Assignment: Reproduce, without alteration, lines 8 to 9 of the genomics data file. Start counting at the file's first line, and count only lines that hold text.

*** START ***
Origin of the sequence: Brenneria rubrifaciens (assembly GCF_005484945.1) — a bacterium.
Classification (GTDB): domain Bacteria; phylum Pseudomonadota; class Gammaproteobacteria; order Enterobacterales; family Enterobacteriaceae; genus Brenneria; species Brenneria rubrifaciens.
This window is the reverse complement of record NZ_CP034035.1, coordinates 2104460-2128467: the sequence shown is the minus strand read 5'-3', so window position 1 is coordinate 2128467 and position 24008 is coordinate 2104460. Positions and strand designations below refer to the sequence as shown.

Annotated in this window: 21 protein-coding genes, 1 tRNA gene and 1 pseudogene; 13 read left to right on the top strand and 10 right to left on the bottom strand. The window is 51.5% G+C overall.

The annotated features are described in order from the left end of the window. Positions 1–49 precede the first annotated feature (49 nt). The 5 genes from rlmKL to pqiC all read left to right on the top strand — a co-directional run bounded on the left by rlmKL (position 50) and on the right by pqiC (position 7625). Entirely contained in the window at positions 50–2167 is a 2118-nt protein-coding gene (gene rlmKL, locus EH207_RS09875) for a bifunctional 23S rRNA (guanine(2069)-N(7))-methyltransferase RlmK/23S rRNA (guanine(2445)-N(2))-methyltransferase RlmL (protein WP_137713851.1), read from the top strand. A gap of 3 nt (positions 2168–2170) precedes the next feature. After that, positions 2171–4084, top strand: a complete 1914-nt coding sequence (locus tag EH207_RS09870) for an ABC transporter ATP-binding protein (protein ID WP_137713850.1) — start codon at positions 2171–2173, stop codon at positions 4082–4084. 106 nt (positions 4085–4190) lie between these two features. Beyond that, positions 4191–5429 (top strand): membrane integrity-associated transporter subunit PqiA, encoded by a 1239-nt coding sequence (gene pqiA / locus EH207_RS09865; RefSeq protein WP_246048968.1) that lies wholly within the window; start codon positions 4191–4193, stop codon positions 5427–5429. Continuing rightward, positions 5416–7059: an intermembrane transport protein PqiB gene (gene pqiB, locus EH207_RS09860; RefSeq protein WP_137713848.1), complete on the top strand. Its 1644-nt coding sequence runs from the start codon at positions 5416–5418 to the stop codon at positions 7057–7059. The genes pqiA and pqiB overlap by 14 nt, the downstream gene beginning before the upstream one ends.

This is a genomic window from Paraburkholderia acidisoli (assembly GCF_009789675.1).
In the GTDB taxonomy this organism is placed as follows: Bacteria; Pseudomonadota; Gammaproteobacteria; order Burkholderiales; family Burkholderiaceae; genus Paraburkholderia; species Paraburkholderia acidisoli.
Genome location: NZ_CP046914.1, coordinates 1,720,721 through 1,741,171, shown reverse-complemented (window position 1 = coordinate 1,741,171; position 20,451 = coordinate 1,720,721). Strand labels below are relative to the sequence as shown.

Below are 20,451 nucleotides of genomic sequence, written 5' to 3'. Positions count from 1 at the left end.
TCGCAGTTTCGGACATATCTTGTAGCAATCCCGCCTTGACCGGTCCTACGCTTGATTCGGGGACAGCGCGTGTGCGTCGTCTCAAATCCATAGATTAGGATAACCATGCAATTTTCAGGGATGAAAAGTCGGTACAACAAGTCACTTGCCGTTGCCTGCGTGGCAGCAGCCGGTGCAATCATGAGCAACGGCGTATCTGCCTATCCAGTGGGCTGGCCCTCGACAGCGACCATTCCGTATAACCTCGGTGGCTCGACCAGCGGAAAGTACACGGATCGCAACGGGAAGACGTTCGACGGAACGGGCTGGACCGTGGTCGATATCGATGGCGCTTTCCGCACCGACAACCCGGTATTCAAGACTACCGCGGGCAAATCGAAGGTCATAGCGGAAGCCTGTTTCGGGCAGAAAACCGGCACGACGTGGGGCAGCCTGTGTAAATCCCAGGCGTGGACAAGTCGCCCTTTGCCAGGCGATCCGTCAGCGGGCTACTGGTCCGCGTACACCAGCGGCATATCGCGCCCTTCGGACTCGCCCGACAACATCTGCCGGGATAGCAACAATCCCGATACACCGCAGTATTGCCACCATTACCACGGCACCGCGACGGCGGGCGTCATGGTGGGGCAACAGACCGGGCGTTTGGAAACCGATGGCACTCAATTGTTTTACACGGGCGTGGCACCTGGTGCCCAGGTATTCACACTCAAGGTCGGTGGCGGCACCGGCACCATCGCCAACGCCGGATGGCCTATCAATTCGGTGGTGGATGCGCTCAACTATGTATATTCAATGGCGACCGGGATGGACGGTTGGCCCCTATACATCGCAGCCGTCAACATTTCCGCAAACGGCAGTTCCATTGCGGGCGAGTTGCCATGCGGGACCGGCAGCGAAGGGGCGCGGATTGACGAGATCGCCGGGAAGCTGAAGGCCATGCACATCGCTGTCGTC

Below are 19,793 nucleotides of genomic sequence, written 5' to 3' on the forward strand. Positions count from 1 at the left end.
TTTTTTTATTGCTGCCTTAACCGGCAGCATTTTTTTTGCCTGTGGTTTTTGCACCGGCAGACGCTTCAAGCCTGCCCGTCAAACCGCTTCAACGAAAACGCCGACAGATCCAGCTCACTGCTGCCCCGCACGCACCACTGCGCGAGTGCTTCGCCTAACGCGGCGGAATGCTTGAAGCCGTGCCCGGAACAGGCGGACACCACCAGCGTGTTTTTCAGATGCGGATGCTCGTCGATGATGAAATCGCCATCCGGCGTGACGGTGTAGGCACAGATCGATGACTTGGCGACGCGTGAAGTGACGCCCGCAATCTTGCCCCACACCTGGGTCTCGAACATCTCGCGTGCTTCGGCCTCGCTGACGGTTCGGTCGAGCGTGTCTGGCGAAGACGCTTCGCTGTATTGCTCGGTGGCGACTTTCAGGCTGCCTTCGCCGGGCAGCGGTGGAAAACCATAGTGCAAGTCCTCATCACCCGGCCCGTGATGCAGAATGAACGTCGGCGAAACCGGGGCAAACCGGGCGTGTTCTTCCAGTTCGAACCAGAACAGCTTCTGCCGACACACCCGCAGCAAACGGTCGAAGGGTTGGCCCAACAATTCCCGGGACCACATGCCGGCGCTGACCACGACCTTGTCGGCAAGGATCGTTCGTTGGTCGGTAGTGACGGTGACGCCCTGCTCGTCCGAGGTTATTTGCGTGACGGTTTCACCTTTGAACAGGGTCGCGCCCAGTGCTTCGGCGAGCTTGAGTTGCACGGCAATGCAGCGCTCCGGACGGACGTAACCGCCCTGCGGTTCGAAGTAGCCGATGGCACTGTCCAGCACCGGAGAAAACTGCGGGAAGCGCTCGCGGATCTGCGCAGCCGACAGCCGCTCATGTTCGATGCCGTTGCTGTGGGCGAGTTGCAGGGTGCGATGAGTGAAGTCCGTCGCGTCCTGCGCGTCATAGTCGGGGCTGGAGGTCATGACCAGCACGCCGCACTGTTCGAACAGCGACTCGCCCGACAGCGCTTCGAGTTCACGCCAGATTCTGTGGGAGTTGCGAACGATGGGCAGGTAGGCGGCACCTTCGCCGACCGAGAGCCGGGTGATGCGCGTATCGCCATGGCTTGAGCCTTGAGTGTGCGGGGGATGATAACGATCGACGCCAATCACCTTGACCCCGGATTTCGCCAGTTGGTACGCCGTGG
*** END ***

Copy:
Genome location: NZ_CP046914.1, coordinates 1,720,721 through 1,741,171, shown reverse-complemented (window position 1 = coordinate 1,741,171; position 20,451 = coordinate 1,720,721). Strand labels below are relative to the sequence as shown.

Below are 20,451 nucleotides of genomic sequence, written 5' to 3'. Positions count from 1 at the left end.